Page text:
Finally, imposing mainstream norms on most common-interest communities would be unlikely to harm the community to the degree that would result from applying those norms to true opt-out communities. Because common-interest-community residents are for the most part committed to the same sorts of values that operate outside of the particular residential enclave, reviewing common-interest-community rules for “reasonableness” in light of those values is unlikely to trample on deeply held beliefs of the common-interest-community residents.  The intrusiveness of such reasonableness review of common-interest-community rulemaking would be further mitigated and the goals of fostering normative diversity enhanced if, as is sometimes the case, courts understand “reasonableness” in light of the particular community’s own stated goals.

 

 

(footnotes omitted)

 

 

PROBLEMS

 

 

 

    1. Will prohibitions in a declaration that are unreasonable always be struck down?

       

 

    1. What is the rationale for your answer?

       

 

    1. How about rules promulgated by a HOA pursuant to a declaration?

       

 

    1. What’s the rationale for that?

       

 

 

 

 

 

7.3. Public Accommodations

 

7.3.1. Common Law

 

Uston v. Resorts Intern. Hotel, Inc.,

89 N.J. 163 (1982)

 

 

 

Pashman, J.

 

 

 

Since January 30, 1979, appellant Resorts International Hotel, Inc. (Resorts) has excluded respondent, Kenneth Uston, from the blackjack tables in its casino because Uston’s strategy increases his chances of winning money. Uston concedes that his strategy of card counting can tilt the odds in his favor under the current blackjack rules promulgated by the Casino Control Commission (Commission). However, Uston contends that Resorts has no common law or statutory right to exclude him because of his strategy for playing blackjack.

 

We hold that the Casino Control Act, N.J.S.A. 5:12-1 to -152 gives the Commission exclusive authority to set the rules of licensed casino games, which includes the methods for playing those games. The Casino Control Act therefore precludes Resorts from excluding Uston for card counting. Because the Commission has not exercised its exclusive authority to determine whether card counters should be excluded, we do not decide whether such an exclusion would be lawful.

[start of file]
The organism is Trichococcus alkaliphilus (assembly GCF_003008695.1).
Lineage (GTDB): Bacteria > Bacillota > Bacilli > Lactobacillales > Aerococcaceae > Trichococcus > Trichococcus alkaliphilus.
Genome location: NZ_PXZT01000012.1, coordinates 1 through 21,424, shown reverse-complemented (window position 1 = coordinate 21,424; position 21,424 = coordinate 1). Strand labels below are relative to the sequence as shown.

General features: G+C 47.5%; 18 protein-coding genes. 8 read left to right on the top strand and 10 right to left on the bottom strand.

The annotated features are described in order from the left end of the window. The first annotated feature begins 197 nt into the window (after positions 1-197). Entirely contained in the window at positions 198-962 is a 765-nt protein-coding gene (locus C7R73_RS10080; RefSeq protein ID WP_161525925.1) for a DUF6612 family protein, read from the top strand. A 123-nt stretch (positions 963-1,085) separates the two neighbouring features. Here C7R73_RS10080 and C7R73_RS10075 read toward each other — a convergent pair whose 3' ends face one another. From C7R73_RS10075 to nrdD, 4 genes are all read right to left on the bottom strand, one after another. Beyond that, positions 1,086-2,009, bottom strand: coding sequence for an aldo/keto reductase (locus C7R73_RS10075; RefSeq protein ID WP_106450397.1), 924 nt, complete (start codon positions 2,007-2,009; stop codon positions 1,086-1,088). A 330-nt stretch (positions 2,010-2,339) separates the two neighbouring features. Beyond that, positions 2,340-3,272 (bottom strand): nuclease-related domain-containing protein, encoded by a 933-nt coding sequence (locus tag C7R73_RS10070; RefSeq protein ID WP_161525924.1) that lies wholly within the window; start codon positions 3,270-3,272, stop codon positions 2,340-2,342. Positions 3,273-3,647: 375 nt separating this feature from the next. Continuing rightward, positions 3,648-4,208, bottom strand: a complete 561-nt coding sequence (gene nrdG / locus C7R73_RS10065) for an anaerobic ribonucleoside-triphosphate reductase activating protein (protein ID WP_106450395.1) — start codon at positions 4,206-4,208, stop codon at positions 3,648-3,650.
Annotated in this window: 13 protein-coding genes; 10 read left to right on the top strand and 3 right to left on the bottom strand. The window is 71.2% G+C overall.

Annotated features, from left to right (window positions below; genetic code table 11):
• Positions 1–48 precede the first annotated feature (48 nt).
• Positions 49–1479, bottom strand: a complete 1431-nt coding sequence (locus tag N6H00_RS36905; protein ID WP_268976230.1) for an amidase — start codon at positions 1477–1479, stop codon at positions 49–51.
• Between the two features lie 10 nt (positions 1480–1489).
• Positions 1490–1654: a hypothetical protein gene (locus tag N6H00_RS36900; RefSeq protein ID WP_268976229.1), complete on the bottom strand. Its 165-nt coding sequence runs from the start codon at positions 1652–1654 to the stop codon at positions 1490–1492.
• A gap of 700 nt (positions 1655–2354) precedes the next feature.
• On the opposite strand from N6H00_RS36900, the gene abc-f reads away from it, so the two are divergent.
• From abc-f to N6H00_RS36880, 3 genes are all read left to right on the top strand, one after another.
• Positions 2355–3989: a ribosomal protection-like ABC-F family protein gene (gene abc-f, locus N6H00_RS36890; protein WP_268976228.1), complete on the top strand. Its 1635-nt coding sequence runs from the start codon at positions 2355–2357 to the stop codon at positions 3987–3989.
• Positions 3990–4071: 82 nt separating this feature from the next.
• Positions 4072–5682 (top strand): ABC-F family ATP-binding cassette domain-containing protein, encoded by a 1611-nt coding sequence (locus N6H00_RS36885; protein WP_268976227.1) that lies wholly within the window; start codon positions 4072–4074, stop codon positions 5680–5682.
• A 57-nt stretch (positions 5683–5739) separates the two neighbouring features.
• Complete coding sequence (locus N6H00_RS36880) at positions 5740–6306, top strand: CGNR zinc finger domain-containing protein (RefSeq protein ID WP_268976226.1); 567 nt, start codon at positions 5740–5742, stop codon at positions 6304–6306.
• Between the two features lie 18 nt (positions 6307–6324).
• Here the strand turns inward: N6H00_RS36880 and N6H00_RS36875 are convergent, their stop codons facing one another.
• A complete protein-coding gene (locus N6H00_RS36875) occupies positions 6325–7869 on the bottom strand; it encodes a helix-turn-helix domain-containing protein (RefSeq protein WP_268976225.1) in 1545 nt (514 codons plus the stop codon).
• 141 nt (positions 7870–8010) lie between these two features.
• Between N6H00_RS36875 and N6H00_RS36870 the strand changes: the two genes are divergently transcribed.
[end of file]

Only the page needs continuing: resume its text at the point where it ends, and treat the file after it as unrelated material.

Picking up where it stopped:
I

 

 

 

Kenneth Uston is a renowned teacher and practitioner of a complex strategy for playing blackjack known as card counting.1 Card counters keep track of the playing cards as they are dealt and adjust their betting patterns when the odds are in their favor. When used over a period of time, this method allegedly ensures a profitable encounter with the casino.

 

Uston first played blackjack at Resorts’ casino in November 1978. Resorts took no steps to bar Uston at that time, apparently because the Commission’s blackjack rules then in operation minimized the advantages of card counting.

 

On January 5, 1979, however, a new Commission rule took effect that dramatically improved the card counter’s odds. N.J.A.C. 19:47-2.5. The new rule, which remains in effect, restricted the reshuffling of the deck in ways that benefitted card counters. Resorts concedes that the Commission could promulgate blackjack rules that virtually eliminate the advantage of card counting. However, such rules would slow the game, diminishing the casino’s “take” and consequently its profits from blackjack gaming.

 

By letter dated January 30, 1979, attorneys for Resorts wrote to Commission Chairman Lordi, asking the Commission’s position on the legality of summarily removing card counters from its blackjack tables. That same day, Commissioner Lordi responded in writing that no statute or regulation barred Resorts from excluding professional card counters from its casino. Before the day had ended, Resorts terminated Uston’s career at its blackjack tables, on the basis that in its opinion he was a professional card counter. Resorts subsequently formulated standards for identification of card counters and adopted a general policy to exclude such players.2

 

The Commission upheld Resorts’ decision to exclude Uston. Relying on Garifine v. Monmouth Park Jockey Club, 29 N.J. 47 (1959), the Commission held that Resorts enjoys a common law right to exclude anyone it chooses, as long as the exclusion does not violate state and federal civil rights laws. The Appellate Division reversed, 179 N.J. Super. 223 (1981). Although we interpret the Casino Control Act, N.J.S.A. 5:12-1 to -152 somewhat differently than did the Appellate Division, we affirm that court’s holding that the Casino Control Act precludes Resorts from excluding Uston. The Commission alone has the authority to exclude patrons based upon their strategies for playing licensed casino games. Any common law right Resorts may have had to exclude Uston for these reasons is abrogated by the act. We therefore need not decide the precise extent of Resorts’ common law right to exclude patrons for reasons not covered by the act. Nonetheless, we feel constrained to refute any implication arising from the Commission’s opinion that absent supervening statutes, the owners of places open to the public enjoy an absolute right to exclude patrons without good cause. We hold that the common law right to exclude is substantially limited by a competing common law right of reasonable access to public places.

 

 

 

II